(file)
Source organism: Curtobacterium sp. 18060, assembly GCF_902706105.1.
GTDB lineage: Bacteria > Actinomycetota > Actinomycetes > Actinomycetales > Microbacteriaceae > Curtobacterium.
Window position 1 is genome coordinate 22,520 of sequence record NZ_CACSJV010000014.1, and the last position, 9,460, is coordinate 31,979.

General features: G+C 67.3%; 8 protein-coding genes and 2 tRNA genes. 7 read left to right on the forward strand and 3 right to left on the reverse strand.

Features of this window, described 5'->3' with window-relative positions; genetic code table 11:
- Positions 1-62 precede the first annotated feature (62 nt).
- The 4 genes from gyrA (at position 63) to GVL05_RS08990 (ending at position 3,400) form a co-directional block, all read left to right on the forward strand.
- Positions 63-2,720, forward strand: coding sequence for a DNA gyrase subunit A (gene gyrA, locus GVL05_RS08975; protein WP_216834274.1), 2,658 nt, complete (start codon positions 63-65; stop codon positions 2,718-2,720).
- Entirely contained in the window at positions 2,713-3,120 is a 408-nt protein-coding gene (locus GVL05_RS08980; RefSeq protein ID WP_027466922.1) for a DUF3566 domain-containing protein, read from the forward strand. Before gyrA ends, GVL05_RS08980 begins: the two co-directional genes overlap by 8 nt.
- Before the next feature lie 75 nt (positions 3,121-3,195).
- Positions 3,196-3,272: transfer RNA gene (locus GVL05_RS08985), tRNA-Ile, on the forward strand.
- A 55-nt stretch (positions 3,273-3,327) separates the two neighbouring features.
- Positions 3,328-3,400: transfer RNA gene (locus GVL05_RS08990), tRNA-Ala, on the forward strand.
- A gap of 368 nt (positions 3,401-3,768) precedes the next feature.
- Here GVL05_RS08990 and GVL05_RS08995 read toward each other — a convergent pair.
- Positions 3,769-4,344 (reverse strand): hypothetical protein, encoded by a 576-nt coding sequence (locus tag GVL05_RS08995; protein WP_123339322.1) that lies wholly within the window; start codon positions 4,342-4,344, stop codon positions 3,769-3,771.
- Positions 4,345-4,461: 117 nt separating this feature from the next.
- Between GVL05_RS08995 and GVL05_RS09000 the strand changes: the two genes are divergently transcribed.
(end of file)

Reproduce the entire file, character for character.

Source organism: Curtobacterium sp. 18060, assembly GCF_902706105.1.
GTDB lineage: Bacteria > Actinomycetota > Actinomycetes > Actinomycetales > Microbacteriaceae > Curtobacterium.
Window position 1 is genome coordinate 22,520 of sequence record NZ_CACSJV010000014.1, and the last position, 9,460, is coordinate 31,979.

General features: G+C 67.3%; 8 protein-coding genes and 2 tRNA genes. 7 read left to right on the forward strand and 3 right to left on the reverse strand.

Features of this window, described 5'->3' with window-relative positions; genetic code table 11:
- Positions 1-62 precede the first annotated feature (62 nt).
- The 4 genes from gyrA (at position 63) to GVL05_RS08990 (ending at position 3,400) form a co-directional block, all read left to right on the forward strand.
- Positions 63-2,720, forward strand: coding sequence for a DNA gyrase subunit A (gene gyrA, locus GVL05_RS08975; protein WP_216834274.1), 2,658 nt, complete (start codon positions 63-65; stop codon positions 2,718-2,720).
- Entirely contained in the window at positions 2,713-3,120 is a 408-nt protein-coding gene (locus GVL05_RS08980; RefSeq protein ID WP_027466922.1) for a DUF3566 domain-containing protein, read from the forward strand. Before gyrA ends, GVL05_RS08980 begins: the two co-directional genes overlap by 8 nt.
- Before the next feature lie 75 nt (positions 3,121-3,195).
- Positions 3,196-3,272: transfer RNA gene (locus GVL05_RS08985), tRNA-Ile, on the forward strand.
- A 55-nt stretch (positions 3,273-3,327) separates the two neighbouring features.
- Positions 3,328-3,400: transfer RNA gene (locus GVL05_RS08990), tRNA-Ala, on the forward strand.
- A gap of 368 nt (positions 3,401-3,768) precedes the next feature.
- Here GVL05_RS08990 and GVL05_RS08995 read toward each other — a convergent pair.
- Positions 3,769-4,344 (reverse strand): hypothetical protein, encoded by a 576-nt coding sequence (locus tag GVL05_RS08995; protein WP_123339322.1) that lies wholly within the window; start codon positions 4,342-4,344, stop codon positions 3,769-3,771.
- Positions 4,345-4,461: 117 nt separating this feature from the next.
- Between GVL05_RS08995 and GVL05_RS09000 the strand changes: the two genes are divergently transcribed.